1. Examine everything in your own experience that is relevant to your client's biggest challenge. Look at past projects, talk to your team members. Look at lessons learned on previous assignments, they're rarely documented, so spend time talking to key people. Don't rush.
Don't make assumptions if there are gaps. List your questions and look for the right answers.
2. Demonstrate your expertise by telling relevant success stories. Be generous, but don't give too much away. You have to build confidence and trust.
3. Be the voice of a friend. Offer advice and help whenever you can. People bond with people, not companies. Don't be afraid to speak naturally. We do it in the bar, coffee shop and on the golf course. More and more meetings are being held outside the office.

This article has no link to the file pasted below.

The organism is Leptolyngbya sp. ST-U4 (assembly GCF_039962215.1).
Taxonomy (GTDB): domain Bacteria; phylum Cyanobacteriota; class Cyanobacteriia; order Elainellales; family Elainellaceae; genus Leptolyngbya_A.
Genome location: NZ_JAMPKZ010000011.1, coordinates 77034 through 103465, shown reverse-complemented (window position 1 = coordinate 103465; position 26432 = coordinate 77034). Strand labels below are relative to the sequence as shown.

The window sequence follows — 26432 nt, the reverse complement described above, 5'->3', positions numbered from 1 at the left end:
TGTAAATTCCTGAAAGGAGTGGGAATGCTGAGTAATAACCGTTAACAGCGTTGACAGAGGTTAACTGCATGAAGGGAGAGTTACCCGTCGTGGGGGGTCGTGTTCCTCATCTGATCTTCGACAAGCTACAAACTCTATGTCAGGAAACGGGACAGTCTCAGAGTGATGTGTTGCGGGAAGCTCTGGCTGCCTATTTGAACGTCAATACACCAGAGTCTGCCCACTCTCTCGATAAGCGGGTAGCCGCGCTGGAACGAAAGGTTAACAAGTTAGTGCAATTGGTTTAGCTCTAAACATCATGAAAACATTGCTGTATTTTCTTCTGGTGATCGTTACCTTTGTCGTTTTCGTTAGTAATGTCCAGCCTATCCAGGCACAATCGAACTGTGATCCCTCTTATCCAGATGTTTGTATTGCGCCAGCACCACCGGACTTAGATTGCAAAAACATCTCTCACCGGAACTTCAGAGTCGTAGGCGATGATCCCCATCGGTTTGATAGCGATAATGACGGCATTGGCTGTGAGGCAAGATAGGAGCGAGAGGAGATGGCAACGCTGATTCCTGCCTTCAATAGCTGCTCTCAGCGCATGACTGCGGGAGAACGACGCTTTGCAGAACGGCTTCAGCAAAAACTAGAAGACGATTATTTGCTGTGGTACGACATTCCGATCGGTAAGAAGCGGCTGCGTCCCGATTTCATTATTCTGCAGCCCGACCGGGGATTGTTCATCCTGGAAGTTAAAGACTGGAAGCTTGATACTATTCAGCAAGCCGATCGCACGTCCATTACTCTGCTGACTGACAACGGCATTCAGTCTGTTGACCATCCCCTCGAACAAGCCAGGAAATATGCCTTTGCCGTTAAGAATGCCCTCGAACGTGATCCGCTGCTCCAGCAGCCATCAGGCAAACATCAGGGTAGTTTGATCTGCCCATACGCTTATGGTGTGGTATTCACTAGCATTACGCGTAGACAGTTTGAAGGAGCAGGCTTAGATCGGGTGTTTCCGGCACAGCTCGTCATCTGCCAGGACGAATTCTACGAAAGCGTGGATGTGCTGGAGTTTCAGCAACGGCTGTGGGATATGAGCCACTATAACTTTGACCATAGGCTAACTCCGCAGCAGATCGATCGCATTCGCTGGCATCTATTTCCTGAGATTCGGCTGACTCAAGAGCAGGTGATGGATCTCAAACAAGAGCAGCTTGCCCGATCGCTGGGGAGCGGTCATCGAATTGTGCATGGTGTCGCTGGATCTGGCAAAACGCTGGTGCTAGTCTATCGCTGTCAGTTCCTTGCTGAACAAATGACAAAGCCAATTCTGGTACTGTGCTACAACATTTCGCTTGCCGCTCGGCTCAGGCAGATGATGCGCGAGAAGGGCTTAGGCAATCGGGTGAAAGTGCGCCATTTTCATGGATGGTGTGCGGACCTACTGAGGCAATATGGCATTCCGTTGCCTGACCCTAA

4. Use an anecdote to illustrate something outstanding about your business. Denominate benefit in financial or productivity terms. It could be a money-saving idea that saved your client a lot of money. Or it could be joint expertise on a collaborative project or a patent for an invention. You are different, so promote the difference that makes the difference.
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5. Be passionate about your work. Passion communicates beyond competence and says you're 'right' for the assignment.
6. Make sure design is not used as a decorative tool to make pretty websites and brochures. Graphic elements should support headings and copy, expressing key benefits and illustrating the value you'll bring.
7. Don't exaggerate your promises and benefits. Always deliver more than you promised. Keep doing this and you'll be remembered for your integrity.
8. Avoid clichés and throwaway phrases like, 'our customers always come first' - unless it's always true. Not just now and again.
So, in summary, getting your sales proposition right is a combination of reflection, clarity and integrity.
Copywriting tips that build genuine marketing propositions
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